Last night, NBC News, citing government officials, reported that the Syrian military had completed the process of loading sarin gas into aerial bombs. These reports, if true, mean that the military is ready to deploy chemical weapons if so ordered by President Bashar al-Assad. Accordingly, this morning STAND released an action calling upon the Obama administration to work with multilateral partners to ensure that civilians in Syria are protected from further mass atrocities. It’s a simple, three-part action (emailing the White House, calling the White House comment line, and sharing on social media), and I urge you to take a moment to visit the page and take the action.
High-ranking officials within the Obama administration, up to and including President Obama himself, have issued strong statements against the use of chemical weapons by the Syrian government. Secretary of State Clinton said such actions would constitute a “red line” that would trigger a strong U.S. response. To date, the administration has not specified what such a “response” would entail.
As the student-led movement to end mass atrocities, STAND is concerned not about “red lines” but about the protection of civilians and the prevention of future atrocities. This is as much the case with regard to Syria as it is with regard to any of our other conflicts of concern. STAND’s action today reiterates that civilian protection must be the paramount consideration in the U.S. government’s approach to the situation in Syria, and particularly its response to any preparation for the use of chemical weapons.
As student advocates without access to the intelligence data that is seen by high-level policymakers, we often lack the information necessary to determine for certain which policy approach will best achieve the goals of civilian protection and atrocities prevention. This is especially true in a situation as complex and rapidly changing as that in Syria. Consequently, today’s action is a statement of principle, not policy: we are reminding the administration of the criteria by which we expect them to make their decisions, but we are not at this stage taking a position on what that decision should be. This is not out of timidity, but rather out of prudence, based on a due recognition of what we as U.S.-based student advocates know and do not know about a very volatile situation.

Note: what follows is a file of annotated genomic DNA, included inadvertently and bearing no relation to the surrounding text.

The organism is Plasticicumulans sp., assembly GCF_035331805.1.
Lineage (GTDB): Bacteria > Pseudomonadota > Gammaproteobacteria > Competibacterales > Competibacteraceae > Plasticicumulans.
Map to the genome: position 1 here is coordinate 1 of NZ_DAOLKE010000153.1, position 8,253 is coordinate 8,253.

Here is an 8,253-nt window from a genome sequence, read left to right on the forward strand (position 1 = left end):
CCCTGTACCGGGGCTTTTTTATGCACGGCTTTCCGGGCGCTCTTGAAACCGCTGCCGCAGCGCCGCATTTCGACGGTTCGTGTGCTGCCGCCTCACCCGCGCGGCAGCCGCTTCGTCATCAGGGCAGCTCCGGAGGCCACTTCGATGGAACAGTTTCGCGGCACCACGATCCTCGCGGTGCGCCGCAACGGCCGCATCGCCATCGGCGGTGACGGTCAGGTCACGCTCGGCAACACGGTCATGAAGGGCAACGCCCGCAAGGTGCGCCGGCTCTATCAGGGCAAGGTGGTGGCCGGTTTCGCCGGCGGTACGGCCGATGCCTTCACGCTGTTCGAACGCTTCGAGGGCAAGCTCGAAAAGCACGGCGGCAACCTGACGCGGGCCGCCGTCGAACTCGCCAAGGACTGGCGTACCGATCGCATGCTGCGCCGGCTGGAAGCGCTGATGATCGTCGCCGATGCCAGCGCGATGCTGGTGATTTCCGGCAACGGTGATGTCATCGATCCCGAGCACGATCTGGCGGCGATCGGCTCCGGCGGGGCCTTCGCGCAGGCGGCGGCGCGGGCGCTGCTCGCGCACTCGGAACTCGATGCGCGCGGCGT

Many commentators have raised the possibility of U.S. or multilateral military intervention in Syria should chemical weapons be utilized against civilian populations. STAND urges the U.S. and all governments to act with due regard for the very severe consequences that could result from such an action. The Responsibility to Protect doctrine, which we endorse, does not automatically call for military intervention in every conflict, even a conflict with humanitarian consequences as severe as that in Syria. Indeed, explicitly acknowledging the risk to civilian populations posed by military action, R2P allows such action only as a last resort, and only when a strict set of criteria have been met. STAND’s position is that all governments, in choosing whether to intervene militarily in any conflict, should act on the basis of these criteria. Again, we are not concerned with “red lines,” nor do we support dramatic action for the sake of dramatic action; we are concerned solely with the protection of civilians from harm. We are not at this moment taking a position in favor of or against military intervention in Syria, but these are the principles upon which we expect our leaders to act.